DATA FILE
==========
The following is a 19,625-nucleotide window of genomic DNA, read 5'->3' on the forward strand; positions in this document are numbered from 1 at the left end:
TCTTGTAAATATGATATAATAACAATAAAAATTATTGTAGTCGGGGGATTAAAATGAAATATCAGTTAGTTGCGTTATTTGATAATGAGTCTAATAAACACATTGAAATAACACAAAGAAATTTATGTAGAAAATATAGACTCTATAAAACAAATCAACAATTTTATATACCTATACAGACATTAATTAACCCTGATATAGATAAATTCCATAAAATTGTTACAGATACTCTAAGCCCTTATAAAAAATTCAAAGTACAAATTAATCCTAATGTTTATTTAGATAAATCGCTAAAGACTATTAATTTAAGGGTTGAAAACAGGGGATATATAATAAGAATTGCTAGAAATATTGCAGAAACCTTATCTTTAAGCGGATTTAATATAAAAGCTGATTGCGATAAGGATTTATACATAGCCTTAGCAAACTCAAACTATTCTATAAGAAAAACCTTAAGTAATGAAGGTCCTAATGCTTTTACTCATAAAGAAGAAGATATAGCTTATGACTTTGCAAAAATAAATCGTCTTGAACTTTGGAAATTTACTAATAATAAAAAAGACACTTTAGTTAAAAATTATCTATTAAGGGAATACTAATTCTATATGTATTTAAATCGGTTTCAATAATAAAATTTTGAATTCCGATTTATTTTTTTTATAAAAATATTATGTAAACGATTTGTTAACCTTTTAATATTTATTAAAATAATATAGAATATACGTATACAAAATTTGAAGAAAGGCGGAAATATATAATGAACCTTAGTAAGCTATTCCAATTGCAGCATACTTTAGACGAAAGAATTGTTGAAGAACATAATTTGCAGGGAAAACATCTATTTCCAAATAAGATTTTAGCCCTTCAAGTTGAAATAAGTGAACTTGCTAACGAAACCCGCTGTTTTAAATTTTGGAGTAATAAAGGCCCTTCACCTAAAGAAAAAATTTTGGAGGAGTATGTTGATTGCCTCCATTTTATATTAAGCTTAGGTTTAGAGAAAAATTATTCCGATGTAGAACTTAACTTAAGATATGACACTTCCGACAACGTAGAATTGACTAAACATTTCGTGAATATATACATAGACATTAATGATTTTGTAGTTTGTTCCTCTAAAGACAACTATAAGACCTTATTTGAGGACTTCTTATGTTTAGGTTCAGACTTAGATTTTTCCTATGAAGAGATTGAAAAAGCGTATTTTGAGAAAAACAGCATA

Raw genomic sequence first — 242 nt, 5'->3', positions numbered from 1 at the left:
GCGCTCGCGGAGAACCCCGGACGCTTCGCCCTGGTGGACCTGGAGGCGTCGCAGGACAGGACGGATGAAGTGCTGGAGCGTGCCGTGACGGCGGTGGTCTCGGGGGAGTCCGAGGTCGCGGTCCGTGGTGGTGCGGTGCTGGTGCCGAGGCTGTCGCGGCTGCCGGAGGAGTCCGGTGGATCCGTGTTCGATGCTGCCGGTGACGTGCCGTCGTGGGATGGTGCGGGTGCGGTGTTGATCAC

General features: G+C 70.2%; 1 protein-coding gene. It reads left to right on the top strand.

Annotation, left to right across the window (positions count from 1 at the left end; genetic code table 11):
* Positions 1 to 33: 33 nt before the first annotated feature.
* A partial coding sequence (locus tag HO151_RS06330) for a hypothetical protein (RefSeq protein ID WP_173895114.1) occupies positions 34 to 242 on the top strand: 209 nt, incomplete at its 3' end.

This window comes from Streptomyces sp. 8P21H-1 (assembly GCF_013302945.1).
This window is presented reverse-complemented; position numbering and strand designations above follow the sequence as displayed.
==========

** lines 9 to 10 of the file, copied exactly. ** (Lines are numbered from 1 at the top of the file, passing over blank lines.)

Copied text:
This window comes from Streptomyces sp. 8P21H-1 (assembly GCF_013302945.1).
This window is presented reverse-complemented; position numbering and strand designations above follow the sequence as displayed.